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Nave-Free v. Free

Court of Appeals of Utah

May 16, 2019

Linda Lee Nave-Free, Appellee,
v.
Wenlock Duane Free Jr., Appellant.

          Fourth District Court, Heber Department The Honorable Jennifer A. Brown No. 134500083

          Russell W. Hartvigsen, Attorney for Appellant.

          Aaron D. Banks, Attorney for Appellee.

          Judge David N. Mortensen authored this Opinion, in which Judges Gregory K. Orme and Ryan M. Harris concurred.

          MORTENSEN, JUDGE.

         ¶1 After nearly twenty-five years of marriage, Wenlock Duane Free Jr. (Husband) and Linda Lee Nave-Free (Wife) divorced. They agreed to a division of their assets and an upward deviation in the amount of child support based on the medical needs of two of their children. Wife eventually remarried and began renting out a house she was awarded in the divorce. Alleging a substantial change in material circumstances, Husband petitioned to modify the amount of child support he was required to pay. The trial court denied the petition, and Husband appeals. We affirm.

         BACKGROUND

         ¶2 Wife and Husband were married in 1990 and had four children together. They separated in 2012 and divorced in August 2013. The parties did not use attorneys in their divorce negotiations. Pursuant to the divorce decree, Wife was awarded a house in Heber City, Utah, and Husband received a house in Pleasant Grove, Utah. Frequent flier miles and the proceeds of a sale of land in Eureka, Utah, were to be divided equally. Wife also received $24, 050 as compensation for any interest she might have in business ventures developed during the course of the marriage.

         ¶3 The parties agreed that Wife was to receive $7, 629 per month as support for the three minor children. The amount decreased to $6, 586 per month when the first child reached eighteen years of age. See Utah Code Ann. § 78B-12-219 (LexisNexis 2018).[1] The amount further decreased to $5, 043 per month when the second child reached eighteen, and it was to remain at that amount until April 2023. The amount of child support represented an upward deviation of about $4, 558 per month from the guidelines. At the time of the divorce, the parties agreed that the "increased amount [was] based on the ongoing medical needs of two of the children born to this marriage. Both parties . . . determined this amount to be fair and necessary."[2] At trial, Wife clarified that the increased amount was designated for the "medical needs" of the two children in a broad sense, eclipsing actual expenses:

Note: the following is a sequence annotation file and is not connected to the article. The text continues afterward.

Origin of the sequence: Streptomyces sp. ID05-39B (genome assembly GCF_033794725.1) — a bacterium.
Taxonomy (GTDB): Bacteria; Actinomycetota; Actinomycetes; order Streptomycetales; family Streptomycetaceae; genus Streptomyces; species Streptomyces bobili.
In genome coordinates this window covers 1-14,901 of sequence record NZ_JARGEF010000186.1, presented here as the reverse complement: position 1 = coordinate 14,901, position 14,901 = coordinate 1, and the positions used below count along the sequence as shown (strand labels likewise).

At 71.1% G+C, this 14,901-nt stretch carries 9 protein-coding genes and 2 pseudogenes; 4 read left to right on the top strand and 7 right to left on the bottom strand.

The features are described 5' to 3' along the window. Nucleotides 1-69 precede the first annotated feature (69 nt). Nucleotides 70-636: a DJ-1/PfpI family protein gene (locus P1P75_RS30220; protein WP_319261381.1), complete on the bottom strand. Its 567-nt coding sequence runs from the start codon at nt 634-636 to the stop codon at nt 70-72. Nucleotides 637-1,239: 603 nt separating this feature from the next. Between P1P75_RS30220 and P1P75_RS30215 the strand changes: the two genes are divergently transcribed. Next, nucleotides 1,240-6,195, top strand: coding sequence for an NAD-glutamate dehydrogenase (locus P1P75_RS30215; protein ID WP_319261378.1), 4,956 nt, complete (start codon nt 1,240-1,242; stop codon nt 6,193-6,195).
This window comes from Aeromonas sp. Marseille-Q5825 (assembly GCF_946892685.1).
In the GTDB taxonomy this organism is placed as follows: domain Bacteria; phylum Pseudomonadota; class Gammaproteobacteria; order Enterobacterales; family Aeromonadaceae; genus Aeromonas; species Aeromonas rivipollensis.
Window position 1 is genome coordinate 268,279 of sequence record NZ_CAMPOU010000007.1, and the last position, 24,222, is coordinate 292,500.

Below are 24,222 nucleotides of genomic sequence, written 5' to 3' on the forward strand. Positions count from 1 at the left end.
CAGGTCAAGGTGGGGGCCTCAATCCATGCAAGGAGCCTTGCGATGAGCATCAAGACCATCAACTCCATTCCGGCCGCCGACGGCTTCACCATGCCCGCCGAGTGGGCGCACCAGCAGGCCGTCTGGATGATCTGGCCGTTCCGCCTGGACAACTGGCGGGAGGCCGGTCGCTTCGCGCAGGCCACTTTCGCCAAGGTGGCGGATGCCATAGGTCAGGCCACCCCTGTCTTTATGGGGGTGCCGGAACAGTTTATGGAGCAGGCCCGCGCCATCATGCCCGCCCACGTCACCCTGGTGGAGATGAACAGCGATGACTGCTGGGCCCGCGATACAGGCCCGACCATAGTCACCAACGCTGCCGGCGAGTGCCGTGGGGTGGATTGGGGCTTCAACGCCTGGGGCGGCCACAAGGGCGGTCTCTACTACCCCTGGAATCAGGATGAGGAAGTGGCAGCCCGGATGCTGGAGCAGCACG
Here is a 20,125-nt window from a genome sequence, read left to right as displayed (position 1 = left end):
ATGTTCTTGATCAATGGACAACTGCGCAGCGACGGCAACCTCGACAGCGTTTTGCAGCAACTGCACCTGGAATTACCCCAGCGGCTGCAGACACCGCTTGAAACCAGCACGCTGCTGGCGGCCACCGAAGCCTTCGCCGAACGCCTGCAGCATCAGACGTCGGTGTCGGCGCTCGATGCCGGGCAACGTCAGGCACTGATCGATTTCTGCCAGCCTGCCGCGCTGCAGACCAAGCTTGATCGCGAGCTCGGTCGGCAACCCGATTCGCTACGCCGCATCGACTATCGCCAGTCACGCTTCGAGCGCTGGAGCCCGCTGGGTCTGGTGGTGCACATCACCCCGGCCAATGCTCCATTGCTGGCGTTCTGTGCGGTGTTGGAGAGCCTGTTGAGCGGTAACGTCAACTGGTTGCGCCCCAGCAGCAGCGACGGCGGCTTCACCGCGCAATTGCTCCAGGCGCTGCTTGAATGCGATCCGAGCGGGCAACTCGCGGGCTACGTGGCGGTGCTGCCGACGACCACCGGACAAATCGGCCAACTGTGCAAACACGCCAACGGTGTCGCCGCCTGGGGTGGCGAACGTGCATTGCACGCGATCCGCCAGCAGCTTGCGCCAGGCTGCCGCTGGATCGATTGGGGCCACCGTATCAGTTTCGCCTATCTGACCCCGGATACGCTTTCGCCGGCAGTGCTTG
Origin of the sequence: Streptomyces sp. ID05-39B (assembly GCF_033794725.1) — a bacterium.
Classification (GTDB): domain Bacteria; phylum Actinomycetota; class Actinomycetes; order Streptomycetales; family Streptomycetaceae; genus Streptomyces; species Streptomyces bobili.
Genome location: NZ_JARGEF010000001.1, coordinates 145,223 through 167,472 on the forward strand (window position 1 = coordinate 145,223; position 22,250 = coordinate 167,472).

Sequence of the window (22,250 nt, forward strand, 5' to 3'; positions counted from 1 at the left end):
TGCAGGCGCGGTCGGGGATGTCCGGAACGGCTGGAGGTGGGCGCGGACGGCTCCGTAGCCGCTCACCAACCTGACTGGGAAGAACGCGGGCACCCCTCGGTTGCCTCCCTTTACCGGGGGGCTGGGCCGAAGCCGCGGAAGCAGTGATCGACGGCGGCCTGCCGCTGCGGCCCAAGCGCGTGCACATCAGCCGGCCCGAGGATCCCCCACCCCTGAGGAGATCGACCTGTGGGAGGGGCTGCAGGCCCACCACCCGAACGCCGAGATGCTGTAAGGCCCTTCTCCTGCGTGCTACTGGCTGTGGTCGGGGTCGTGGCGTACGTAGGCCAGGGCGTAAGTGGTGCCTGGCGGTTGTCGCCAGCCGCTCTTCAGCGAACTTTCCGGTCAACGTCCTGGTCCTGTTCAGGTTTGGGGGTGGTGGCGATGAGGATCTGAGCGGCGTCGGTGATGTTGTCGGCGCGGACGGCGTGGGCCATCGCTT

[The deviated amount allowed Husband] to go and do his thing, and I needed to maintain raising and taking care of the children, medical needs, corresponding doctor's appointments . . . and accommodating . . . raising children, which then therefore entailed me not having the right to go and pursue a career where I could . . . travel and earn more money. . . . [I]t was so that I would create a home base, so that I would have a solid foundation for these kids. Be there. Raise them. Create that sense of family. You know, and not put my career first, but put my children first.

         ¶4 In November 2014, Husband filed a petition to modify the divorce decree, alleging that substantial changes merited an adjustment in the amount of child support he was required to pay. Specifically, he argued that Wife's income had substantially increased because she had remarried and moved out of the house in Heber City and subsequently received rental income from that property.[3] Husband contended that, by this move, Wife had "voluntarily completely changed her circumstances and those of the parties' minor children." Husband testified that his income had "gone down just slightly" since the divorce decree was entered.

         ¶5 At trial, in addition to arguing that Wife's income and relative wealth had substantially increased, Husband asserted that the medical expenses of the two oldest children had substantially changed. To support his claim of a substantial change in the medical needs of the children, Husband offered evidence that Wife's out-of-pocket expenses relating to the children's medical needs had decreased.

         ¶6 The trial court determined that there had been no material changes in Wife's income or in her relative wealth. Regarding the amount of child support, the trial court concluded that the deviated amount was "compensation for the ongoing medical needs of the two oldest children and compensation for the marital estate acquired over 23 years of marriage."[4] The trial court, having concluded that there had been no substantial changes, ...


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